Beneath that shark-like snout lies the Lancer’s base engine, a 2.0L MIVEC mill pumping out 148 horsepower and 145 lb/ft of torque. Sorry, I’ve just re-read that sentence, and it’s absolute nonsense. Allow me to correct myself.
Beneath that shark-like snout cower one hundred and forty eight of the most elderly, lazy, disease-ridden, knock-kneed, wheezy, fly-bitten, malnourished and stunted nags I’ve ever experienced since the last time I bought a glue stick. This engine was not designed to produce power, only noise.
Walk on the accelerator (ha!) in anything other than first gear and you activate a switch that turns up the volume on a K-Tel Pure Gold Collection of unpleasantly over-taxed engine muzak. It is a wearing, droning, stab-yourself-in-the-ear-with-a-chopstick cacophony.
With the 2.0L, the Mitsubishi Lancer Sportback is not slow. Glaciers are slow. Continental drift is slow. Erosion is slow. The Sportback moves as if in cryogenic stasis: it’s about as speedy as Walt Disney’s frozen corpse.
Actually, that’s not entirely true. The numbers would seem to indicate that the Lancer should be fairly zippy. I mean, it’s got more pep than a Honda Civic and a curb weight to match, so why does this thing feel less sprightly than a lowly 100hp Mazda2? Hey Goober! Where’s the beef? Good question.
Anyway, I’m going to stop attempting acceleration now because something has come loose in the engine compartment and is buzzing alarmingly. Also, there’s a corner coming up and I need to slow down unless I want to die in the world’s most cheaply upholstered coffin.
Ah yes, the corners. The EVO is a tarmac scalpel. Ralliart versions of the Lancer carve things up like a kitchen blade. The GTS might be a bit of a butter knife, but at least it has a cutting edge. This thing is about as sharp as a piece of room-temperature mozzarella.
Show the ES a bend and it flops over on its side like a fat dog after a long walk on a hot day. The steering cruelly hints at a sporty nature found in higher-trim models but conspicuously absent here.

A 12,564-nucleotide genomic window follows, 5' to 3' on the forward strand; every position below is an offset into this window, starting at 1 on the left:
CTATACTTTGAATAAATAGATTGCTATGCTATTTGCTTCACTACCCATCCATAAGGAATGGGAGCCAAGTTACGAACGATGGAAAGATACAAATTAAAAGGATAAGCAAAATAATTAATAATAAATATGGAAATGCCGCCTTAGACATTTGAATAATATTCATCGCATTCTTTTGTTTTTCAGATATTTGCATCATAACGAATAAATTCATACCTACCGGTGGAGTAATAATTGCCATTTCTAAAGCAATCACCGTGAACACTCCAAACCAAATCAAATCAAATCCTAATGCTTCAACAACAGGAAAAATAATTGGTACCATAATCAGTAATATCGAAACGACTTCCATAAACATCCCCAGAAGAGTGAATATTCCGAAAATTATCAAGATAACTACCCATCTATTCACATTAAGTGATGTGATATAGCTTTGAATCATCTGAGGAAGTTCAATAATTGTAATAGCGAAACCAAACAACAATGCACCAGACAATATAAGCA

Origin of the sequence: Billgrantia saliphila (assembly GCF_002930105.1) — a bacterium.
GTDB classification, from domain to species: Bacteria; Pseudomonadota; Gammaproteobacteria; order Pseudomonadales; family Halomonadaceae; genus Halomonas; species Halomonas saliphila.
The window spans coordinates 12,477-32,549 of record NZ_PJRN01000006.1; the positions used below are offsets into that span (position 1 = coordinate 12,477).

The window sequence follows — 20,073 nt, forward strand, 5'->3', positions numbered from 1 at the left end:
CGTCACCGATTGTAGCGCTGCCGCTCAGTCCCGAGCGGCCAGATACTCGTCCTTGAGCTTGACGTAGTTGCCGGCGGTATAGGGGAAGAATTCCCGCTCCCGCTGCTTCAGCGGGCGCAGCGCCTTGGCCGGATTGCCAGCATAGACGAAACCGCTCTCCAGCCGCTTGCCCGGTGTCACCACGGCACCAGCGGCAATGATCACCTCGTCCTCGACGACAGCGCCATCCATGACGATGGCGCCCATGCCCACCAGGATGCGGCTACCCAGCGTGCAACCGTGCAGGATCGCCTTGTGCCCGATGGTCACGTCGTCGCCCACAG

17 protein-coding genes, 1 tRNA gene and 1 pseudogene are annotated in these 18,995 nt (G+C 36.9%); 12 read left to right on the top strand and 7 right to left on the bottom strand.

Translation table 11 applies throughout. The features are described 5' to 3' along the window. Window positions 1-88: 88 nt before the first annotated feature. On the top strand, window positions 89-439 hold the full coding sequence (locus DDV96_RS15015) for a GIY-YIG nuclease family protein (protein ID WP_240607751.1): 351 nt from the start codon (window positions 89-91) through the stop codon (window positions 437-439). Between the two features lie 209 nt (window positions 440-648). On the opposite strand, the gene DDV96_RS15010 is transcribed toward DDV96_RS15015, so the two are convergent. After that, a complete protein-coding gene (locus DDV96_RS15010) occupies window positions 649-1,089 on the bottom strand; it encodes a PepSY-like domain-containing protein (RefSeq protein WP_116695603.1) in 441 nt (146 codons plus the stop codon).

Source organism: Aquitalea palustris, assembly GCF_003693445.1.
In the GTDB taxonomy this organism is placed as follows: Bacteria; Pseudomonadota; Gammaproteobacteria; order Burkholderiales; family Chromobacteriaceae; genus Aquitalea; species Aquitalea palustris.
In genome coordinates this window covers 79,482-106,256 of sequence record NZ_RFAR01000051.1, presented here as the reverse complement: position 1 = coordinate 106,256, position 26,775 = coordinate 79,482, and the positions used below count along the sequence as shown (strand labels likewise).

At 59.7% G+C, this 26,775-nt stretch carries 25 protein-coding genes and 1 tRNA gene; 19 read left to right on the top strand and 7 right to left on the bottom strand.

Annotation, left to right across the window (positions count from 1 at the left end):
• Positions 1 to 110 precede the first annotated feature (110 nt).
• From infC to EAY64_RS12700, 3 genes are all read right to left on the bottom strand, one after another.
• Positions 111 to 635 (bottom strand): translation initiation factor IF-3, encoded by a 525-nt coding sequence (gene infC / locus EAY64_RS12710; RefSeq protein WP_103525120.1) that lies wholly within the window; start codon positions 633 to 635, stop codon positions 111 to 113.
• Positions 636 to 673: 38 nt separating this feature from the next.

There’s enough body roll to put you in mind of a Napoleonic frigate. What shall we do with the drunken sailor? Perhaps next time don’t put him in charge of suspension design. So, don’t buy the basic Lancer if you’ve got an interest in driving dynamics. Or, I’m sorry to report, flawless reliability.
The Lancer swims in one of the most highly-competitive market segments around. It may look like a shark, but it turns out to be one of those passive nurse-sharks that wouldn’t bite you if you punched it right in the snout. Quite simply, if you’re dreaming of owning an EVO, but can’t quite make the leap financially or practically, there’s a limit below which you should not go. Stick to a Ralliart, or at the very least, a GTS with the larger engine and wheel package.
It’s a shame: the Lancer bears close resemblance to its halo-car big-bro, and you’d think an affordable version would be a hit with the youth audience. But in base trim, it’s simply all show and no go: a Dodge Caliber in a pretty frock. As I returned the Sportback, its centre-mounted screen flashed the friendly message, “See You”.
Yeah. Not bloody likely.
Mitsubishi provided the car tested and insurance